In our study, the single-factor analysis revealed a significant influence of preoperative values of NLR, PLR and LMR ratios on OS of patients after surgical treatment of NSCLC. Chen et al. confirmed preoperative values of the above ratios in patients with IB stage, operated on due to NSCLC. The multi-factor analysis revealed prognostic values of LMR and PLR ratios in patients with this disease stage (11). Results of our study indicate that the PLR ratio is characterised with the highest preoperative prognostic value. For PLR >138, over 2-year survival (OS >2) was significantly short (P=0.001). Such a relationship was not observed for OS >5. The multi-factor analysis confirmed that not only increased PLR values but also CCI >4 and IIA, IIB and IIIA stages are independent, negative prognostic factors.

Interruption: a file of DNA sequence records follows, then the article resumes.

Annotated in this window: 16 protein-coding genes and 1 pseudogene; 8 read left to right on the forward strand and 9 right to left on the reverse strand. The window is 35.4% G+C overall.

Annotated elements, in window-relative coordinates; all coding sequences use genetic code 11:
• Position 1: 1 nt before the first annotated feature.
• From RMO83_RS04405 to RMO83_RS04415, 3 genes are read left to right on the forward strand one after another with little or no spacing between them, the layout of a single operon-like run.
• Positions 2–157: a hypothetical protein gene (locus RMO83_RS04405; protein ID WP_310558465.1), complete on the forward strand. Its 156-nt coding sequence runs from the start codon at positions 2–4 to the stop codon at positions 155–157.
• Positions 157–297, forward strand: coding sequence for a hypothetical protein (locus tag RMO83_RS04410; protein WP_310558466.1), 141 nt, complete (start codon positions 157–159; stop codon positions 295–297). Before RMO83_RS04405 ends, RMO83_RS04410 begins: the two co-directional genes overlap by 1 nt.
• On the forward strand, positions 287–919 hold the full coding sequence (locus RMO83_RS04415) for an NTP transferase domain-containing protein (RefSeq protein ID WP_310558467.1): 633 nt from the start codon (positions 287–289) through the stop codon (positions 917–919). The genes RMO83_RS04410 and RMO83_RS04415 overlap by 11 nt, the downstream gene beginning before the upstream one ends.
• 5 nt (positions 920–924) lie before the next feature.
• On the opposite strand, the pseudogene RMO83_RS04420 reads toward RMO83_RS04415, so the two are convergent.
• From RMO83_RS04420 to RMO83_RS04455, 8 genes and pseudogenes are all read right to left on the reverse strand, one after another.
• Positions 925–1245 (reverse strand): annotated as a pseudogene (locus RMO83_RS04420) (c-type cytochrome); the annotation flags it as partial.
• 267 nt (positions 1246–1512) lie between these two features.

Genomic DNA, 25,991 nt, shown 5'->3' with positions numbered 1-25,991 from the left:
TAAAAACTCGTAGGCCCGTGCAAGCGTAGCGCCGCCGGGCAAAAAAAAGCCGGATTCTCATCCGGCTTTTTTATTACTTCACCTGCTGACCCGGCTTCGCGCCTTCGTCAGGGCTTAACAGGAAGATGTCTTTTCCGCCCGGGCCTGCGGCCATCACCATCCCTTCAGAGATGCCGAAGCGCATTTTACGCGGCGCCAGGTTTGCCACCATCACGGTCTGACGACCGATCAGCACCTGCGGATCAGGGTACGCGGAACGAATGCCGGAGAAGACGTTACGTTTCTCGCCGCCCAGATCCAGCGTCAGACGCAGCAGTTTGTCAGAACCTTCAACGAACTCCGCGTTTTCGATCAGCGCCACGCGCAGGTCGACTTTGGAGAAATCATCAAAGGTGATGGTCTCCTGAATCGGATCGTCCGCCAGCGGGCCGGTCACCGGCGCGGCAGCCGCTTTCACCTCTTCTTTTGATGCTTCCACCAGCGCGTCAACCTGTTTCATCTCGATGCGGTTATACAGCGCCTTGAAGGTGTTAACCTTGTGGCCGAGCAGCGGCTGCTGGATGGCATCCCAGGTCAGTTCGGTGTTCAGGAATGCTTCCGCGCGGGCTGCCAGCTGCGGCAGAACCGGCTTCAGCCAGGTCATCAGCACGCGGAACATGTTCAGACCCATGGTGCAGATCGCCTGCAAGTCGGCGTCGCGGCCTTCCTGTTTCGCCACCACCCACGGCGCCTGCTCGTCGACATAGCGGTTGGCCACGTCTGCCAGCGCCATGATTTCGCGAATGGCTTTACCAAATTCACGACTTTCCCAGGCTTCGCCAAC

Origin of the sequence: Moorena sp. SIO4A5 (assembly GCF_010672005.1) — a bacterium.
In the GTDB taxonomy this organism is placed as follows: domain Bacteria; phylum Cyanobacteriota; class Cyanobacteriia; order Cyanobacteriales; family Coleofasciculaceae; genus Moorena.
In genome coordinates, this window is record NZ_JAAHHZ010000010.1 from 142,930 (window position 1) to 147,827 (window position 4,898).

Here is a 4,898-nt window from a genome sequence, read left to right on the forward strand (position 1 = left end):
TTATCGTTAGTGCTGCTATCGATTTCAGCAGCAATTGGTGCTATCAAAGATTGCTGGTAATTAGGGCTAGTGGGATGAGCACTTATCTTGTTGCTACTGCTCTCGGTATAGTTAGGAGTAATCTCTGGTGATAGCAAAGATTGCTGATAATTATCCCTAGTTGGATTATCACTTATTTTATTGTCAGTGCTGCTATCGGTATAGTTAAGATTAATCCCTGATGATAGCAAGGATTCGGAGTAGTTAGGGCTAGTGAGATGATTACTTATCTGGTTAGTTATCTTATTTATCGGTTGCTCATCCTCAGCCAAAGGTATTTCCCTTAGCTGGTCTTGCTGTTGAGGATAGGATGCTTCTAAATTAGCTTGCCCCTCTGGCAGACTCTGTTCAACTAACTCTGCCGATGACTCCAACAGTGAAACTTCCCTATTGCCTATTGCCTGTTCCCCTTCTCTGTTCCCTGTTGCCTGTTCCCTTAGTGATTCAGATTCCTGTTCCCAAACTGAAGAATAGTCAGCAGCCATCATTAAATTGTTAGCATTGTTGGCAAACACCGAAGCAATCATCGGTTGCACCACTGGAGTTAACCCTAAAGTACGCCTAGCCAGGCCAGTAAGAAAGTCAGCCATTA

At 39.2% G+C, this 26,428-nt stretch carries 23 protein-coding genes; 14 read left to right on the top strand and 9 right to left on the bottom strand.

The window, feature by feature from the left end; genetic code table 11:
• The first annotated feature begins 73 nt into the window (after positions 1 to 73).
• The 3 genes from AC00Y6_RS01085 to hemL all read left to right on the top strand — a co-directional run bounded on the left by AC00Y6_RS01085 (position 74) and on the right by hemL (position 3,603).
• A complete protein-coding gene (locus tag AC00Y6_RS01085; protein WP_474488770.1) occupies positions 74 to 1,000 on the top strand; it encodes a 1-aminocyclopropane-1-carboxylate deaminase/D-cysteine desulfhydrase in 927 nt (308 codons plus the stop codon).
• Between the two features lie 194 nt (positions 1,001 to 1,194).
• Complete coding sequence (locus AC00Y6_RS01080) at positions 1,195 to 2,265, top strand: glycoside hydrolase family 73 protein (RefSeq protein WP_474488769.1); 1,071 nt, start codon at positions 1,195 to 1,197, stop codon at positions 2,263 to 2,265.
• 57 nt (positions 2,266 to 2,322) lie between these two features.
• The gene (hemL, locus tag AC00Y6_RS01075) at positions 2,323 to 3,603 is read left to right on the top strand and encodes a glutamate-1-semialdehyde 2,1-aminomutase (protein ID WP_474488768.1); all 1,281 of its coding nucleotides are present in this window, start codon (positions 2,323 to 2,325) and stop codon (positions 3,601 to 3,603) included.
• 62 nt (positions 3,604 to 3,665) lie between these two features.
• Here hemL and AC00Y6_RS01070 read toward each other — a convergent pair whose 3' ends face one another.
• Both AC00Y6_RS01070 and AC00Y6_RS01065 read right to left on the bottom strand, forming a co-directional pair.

Lee et al. made a similar observation. Apart from preoperative values of the PLR ratio, exceeding 180 and stages II and III according to the TNM Classification of Malignant Tumours, also age, male sex and postoperative radiotherapy appeared to be independent, negative prognostic factors of OS (12). Similarly, Xu et al. showed that PLR >135 constitutes an independent predictive factor for T category (13). A different study, conducted by Tod et al., revealed that the PLR ratio is a negative prognostic factor for patients treated surgically due to NSCLC and administered complementary chemotherapy (9). This observation corresponds to results of our study, in which we confirmed a prognostic relationship between the PLR ratio and the degree of advancement, i.e., stages II and III, according to the TNM Classification of Malignant Tumours, where a complementary therapy is usually implemented.